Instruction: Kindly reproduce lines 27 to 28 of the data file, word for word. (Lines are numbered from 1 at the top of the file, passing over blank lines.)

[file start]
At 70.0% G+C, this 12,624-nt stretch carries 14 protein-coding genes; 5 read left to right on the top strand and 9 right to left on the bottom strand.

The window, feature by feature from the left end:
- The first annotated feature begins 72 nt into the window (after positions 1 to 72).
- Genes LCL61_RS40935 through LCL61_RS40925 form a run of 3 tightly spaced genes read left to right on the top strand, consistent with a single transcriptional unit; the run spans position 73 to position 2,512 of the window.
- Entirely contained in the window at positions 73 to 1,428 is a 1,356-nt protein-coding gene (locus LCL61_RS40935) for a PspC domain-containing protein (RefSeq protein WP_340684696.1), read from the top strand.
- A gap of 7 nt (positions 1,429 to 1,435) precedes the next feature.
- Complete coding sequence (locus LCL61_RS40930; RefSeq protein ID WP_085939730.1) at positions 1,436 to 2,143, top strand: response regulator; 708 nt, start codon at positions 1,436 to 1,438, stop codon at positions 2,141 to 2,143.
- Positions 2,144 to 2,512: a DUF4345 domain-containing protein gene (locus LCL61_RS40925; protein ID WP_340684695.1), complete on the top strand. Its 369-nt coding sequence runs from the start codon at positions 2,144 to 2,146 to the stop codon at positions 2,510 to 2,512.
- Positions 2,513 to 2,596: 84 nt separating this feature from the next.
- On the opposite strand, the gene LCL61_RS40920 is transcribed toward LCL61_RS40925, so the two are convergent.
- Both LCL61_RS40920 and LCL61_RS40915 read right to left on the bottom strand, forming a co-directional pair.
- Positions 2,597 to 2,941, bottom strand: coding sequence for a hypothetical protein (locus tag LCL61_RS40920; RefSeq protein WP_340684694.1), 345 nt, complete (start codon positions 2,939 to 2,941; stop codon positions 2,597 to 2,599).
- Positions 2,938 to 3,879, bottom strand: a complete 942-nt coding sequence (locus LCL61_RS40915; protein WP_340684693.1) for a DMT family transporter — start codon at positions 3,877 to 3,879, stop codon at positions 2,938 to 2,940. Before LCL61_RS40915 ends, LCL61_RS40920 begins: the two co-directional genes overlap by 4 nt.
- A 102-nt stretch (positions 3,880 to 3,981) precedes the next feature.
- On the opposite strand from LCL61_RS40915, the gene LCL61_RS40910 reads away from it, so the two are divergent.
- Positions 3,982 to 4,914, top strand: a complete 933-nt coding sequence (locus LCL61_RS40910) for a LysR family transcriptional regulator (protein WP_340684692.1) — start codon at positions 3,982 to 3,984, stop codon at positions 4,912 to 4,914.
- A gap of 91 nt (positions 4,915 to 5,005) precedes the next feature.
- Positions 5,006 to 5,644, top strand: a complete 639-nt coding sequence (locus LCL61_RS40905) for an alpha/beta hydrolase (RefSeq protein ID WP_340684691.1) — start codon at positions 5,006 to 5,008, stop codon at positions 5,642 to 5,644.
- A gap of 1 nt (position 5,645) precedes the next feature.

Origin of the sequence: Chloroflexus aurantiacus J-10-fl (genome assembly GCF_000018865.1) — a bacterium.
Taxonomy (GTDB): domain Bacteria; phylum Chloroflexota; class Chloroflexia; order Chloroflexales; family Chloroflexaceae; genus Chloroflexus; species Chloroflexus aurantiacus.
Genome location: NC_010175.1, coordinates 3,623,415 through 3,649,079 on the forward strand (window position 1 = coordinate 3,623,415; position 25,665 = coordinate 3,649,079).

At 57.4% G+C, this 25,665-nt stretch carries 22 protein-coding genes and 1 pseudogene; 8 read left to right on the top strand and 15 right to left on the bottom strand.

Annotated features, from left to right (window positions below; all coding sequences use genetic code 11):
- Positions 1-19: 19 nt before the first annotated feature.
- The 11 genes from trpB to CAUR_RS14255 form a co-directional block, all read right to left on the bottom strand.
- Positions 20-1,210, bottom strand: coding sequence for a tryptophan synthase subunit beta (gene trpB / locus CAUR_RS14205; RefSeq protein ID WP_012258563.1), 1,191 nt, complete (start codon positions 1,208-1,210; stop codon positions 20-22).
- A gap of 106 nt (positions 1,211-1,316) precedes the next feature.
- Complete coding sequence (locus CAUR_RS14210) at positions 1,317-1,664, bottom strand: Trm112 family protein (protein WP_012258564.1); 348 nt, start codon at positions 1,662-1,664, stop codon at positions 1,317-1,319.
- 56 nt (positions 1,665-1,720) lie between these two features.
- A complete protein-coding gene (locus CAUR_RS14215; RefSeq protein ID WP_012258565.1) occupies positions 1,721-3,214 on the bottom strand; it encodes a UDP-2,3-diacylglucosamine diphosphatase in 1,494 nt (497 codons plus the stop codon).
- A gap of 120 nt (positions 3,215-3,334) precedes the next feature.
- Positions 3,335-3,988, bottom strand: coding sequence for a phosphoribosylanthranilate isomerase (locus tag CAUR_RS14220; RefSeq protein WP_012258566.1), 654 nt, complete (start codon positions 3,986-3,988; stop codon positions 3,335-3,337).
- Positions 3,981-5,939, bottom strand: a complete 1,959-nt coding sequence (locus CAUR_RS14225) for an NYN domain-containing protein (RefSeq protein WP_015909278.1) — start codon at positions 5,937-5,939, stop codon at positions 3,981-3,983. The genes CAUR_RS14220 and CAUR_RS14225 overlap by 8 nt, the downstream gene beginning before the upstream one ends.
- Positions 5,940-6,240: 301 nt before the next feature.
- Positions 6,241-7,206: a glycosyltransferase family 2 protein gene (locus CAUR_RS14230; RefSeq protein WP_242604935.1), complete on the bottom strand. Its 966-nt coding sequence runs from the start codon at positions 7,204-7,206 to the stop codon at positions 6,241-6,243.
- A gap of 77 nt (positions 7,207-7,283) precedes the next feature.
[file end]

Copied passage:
- Positions 20-1,210, bottom strand: coding sequence for a tryptophan synthase subunit beta (gene trpB / locus CAUR_RS14205; RefSeq protein ID WP_012258563.1), 1,191 nt, complete (start codon positions 1,208-1,210; stop codon positions 20-22).
- A gap of 106 nt (positions 1,211-1,316) precedes the next feature.